Much like the new songs, “Black Temptation” and “Ghost Cave Lament,” the rest of the band (besides Dave) had barely heard it before we were in the studio. Of all the songs, that one was the most ‘flying-by-the-seat-of-our-pants’ for the other guys. Miraculously, Dave’s instincts that day were right on the money. In this newer version, you get the three patches in the song where Dave’s guitar and Steve’s sax chaotically, dissonantly duke it out in escalating volume and craziness. I love the original version from “Dragstrip Riot”, but this one easily withstands comparison and, in some ways, surpasses it. It’s got a looser, yet more dynamic feel.


How did you feel about your own vocals as you were recording, and how they have or haven’t changed? I love how you seem to employ your higher pitch warbles so efficiently on the new album – they come less, but maybe more striking. And how about the vocal interplay between you and Christensen – did you notice a kind of development in it over the years? (I assume maybe you haven’t recorded together in a while?)

When I first started singing in 1977, I had no idea what I was doing. Which was okay. It was the great thing about that so-called “punk era,” because you didn’t need validation from some higher-up expert or music police to enter the kingdom of rock. That DIY/sink-or-swim ethos was instrumental in unleashing an immense stampede of talent across the western world and tearing down this false barrier created by the then stagnant music industry.


I learned to sing as I went along. I’ve been lucky enough to have a natural, innate sense of melody, although I’m not classically-trained. I can’t read music and still have a hard time distinguishing one chord from another. But I’ve intuitively picked things up and have such a fertile memory of rock, soul, and country music, as well as movie music scores from the 1960s onwards, and that has consistently stood me in good stead. Bits and pieces of melody float up from who-knows-where in the depths of my psyche, my wellspring of memory, and I’m able to plug into that ether.

One of the first persons to give me some simple pointers on singing was John Doe. He’d occasionally give me little hints on vocal dynamics that helped a lot, particularly around the time of the first and second Flesh Eaters’ albums. I’d occasionally fuck things up back then, particularly in live gig situations, in the 1982-’83 period by drinking too much. Thankfully that period was short-lived. Hooking up with Julie Christensen, both musically and romantically, was a turning point. We had this kind of Beauty and the Beast chemistry that gelled. We both recognized it, and we both learned a tremendous amount from each other, filling in the gaps where the other person might be deficient. I learned priceless lessons in vocalizing from her, mostly from osmosis. We have actually recorded together since the Divine Horsemen-era and since our break-up in late 1987. Once I got sober in 1996, we became friendly again, though by that time she was remarried (and still is.) She sang back-up vocals on quite a few songs on the Ashes of Time album (along with Juanita Myers & Erika Wear) from 1999; then again on Miss Muerte. Julie also did two duets with me on that record. That whole album sounds like a hybrid of The Flesh Eaters and the later more rock-oriented Divine Horsemen.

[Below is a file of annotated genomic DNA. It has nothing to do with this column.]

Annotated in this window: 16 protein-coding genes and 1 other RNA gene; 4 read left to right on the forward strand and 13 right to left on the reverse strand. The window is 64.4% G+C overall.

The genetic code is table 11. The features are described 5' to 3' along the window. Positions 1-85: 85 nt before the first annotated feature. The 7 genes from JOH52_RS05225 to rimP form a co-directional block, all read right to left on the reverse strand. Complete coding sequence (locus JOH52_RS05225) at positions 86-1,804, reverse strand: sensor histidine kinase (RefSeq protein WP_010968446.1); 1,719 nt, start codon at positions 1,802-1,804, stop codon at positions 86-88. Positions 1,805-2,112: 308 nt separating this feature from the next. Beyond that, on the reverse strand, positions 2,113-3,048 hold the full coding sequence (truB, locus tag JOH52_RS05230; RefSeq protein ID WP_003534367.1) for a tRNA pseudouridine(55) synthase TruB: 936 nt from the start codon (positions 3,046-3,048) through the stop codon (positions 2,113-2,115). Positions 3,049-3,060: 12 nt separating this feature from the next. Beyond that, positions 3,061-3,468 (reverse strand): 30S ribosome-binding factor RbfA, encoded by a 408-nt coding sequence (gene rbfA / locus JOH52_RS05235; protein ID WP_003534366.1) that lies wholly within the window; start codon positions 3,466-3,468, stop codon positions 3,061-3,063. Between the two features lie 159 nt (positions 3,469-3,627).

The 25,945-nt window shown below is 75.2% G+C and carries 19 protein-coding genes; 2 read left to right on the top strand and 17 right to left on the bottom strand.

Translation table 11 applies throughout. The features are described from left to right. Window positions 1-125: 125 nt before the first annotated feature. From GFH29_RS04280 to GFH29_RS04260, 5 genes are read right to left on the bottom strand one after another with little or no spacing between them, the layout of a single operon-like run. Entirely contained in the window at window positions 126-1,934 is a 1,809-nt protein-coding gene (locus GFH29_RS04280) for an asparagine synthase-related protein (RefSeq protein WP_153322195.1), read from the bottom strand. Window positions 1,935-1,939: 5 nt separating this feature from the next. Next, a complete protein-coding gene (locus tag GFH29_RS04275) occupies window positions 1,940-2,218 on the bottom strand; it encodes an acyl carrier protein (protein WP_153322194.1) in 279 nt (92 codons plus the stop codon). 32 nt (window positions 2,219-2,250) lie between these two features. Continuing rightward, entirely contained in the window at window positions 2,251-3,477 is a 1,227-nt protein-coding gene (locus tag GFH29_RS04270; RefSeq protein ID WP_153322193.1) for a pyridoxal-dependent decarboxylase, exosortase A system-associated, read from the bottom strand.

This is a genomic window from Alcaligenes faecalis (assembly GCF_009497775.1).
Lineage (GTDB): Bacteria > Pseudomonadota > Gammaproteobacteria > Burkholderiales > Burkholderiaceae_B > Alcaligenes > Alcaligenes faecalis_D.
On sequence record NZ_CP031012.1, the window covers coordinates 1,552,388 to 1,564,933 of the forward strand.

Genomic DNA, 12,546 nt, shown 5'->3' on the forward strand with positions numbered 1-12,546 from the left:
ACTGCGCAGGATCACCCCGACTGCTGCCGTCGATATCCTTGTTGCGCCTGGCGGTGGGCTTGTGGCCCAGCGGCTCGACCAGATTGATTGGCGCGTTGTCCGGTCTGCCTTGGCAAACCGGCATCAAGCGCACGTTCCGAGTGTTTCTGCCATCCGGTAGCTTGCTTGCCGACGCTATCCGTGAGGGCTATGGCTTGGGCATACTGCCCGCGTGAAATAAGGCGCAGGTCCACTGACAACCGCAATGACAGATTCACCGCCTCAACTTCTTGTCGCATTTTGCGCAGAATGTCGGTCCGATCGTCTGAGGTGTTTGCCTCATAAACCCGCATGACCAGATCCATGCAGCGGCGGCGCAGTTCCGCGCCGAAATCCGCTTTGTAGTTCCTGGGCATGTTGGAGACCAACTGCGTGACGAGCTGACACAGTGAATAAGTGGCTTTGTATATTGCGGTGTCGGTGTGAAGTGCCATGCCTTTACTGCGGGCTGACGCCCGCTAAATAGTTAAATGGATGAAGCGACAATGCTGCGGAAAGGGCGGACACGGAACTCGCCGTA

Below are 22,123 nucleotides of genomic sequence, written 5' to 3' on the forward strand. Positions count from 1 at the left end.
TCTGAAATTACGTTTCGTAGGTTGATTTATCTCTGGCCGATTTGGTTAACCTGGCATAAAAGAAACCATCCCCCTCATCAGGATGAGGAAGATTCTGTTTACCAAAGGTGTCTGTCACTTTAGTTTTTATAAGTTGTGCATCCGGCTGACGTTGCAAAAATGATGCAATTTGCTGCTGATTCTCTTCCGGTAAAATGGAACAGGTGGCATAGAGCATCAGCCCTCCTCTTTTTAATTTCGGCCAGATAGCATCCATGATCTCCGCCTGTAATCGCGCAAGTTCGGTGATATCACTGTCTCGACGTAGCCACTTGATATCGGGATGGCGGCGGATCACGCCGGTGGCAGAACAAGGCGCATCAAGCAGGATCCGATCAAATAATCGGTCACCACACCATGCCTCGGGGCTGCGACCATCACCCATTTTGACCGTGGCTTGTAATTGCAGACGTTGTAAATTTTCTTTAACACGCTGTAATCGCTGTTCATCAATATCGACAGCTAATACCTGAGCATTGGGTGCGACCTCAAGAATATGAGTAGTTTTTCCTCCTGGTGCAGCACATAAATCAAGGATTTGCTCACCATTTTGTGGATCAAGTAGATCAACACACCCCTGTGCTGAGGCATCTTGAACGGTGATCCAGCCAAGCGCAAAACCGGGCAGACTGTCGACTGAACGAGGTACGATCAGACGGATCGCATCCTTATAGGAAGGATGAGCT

So I’ll be honest, the first track from I Used to Be Pretty that I saw pop up on the internet was the cover of the Sonics’ “Cinderella,” and I thought, “Oh man, another Sonics cover?!” But the way you sort of run the sax as the riff rather than the usual guitar way everyone else would try is pretty cool. How did you pick that track to cover? How did the Sonics come into your life in general? Was the digging into underbelly 1960s garage rock a big influence on the L.A. scene when you started?

I’d heard – and was a fan – of proto-punk bands during the 1960s from The Rolling Stones, The Animals, and The Doors to more local bands like The Standells, then the wild men from Michigan, The Stooges and MC5. But I didn’t really get turned onto The Sonics until 1975 or so. I loved all their stuff right off. “Cinderella” was the one outside cover the A Minute to Pray line-up originally did back in the 1981-era, although we did not record it at the time. I’d have to say that, to me, garage band rock was synonymous with the mid-to-late 1970s-era punk coming out of the USA and UK. I had all kinds of garage band influences, from early gritty electric, Brit blues rock to psychobilly (much the same influence there as The Cramps and The Gun Club). Punk didn’t really make a radical departure from those garage band basics (and from the glam-punk hybrids of Diamond Dogs Bowie, The New York Dolls, et. al.) until hardcore music started surfacing in 1979-1980. There was some hardcore punk I dug at first, such as early Black Flag, but most of it, in retrospect, got tiresome very quickly.


Right after “Cinderella,” “Pony Dress” and “The Wedding Dice” are really exciting, flailing takes. I mean this in the most heartfelt way – where do you think you and the band’s energy and anger came from around the recording of this record?